What is paraphimosis?
Inability to pull forward a retracted foreskin.
Most often due to presence of a tight constricting band as part of the foreskin that prevents the retraction over the glans.
What happens as the paraphimosis progresses?
The glans becomes increasingly oedematous due to reduced venous return.
This leads to vascular engorgement of the distal penis and further oedema.
What happens if it is left untreated?
Penile ischaemia and worsening infection which can cause Fournier's gangrene.
This means that is a urological emergency.
Indwelling urethral catheters
Progressive pain and swelling in glans or distal prepuce
Unable to retract in back over glans.
Should be reduced as soon as possible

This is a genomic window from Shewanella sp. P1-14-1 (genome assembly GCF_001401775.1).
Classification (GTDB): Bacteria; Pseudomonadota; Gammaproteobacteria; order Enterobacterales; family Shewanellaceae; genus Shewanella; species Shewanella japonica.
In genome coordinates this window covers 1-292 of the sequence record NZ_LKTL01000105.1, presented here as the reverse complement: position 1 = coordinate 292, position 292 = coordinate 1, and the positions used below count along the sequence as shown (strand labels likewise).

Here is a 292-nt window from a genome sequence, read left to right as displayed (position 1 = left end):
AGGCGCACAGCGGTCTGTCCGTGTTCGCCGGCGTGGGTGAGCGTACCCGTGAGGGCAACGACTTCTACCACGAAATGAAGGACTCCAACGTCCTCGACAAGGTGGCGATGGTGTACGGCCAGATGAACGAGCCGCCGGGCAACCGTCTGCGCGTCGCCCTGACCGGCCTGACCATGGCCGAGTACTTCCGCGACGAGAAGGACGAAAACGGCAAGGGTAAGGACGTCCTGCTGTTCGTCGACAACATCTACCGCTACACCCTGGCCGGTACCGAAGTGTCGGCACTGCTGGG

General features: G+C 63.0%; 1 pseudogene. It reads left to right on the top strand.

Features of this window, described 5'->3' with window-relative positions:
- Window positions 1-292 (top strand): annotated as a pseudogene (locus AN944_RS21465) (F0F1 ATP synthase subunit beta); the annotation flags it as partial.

Delays can cause serious problems
Ensure suitable analgesia
Sometimes a penile lock via local anaesthetic without adrenaline may be warranted.
Once reduced considered circumcision.
Various techniques to reduce it
Application of dextrose-soaked gauze
Explain Manual pressure technique.
Put manual pressure on the glans
Thsi can aid to reduce oedema by squeezing it gently.
Then apply some force to the glans to reduce it into the prepuce by lubricant jelly to aid.
Explain application of dextrose-soaked gauze
This acts as an osmotic effect to draw fluid out of the glans to reduce oedema.
This allows for similar glans reduction as manual pressure.
It can also be done with ice packs
Explain the dundee technique
Involves the use of needle punctures into the glans penis.
Squeeze the area then to allow drainage of oedematous fluid.
Then reduce the glans.
If manual reduction fails, what can be done?
Dorsal slit of prepuce at 12o clock position.
Emergency circumcision might be required.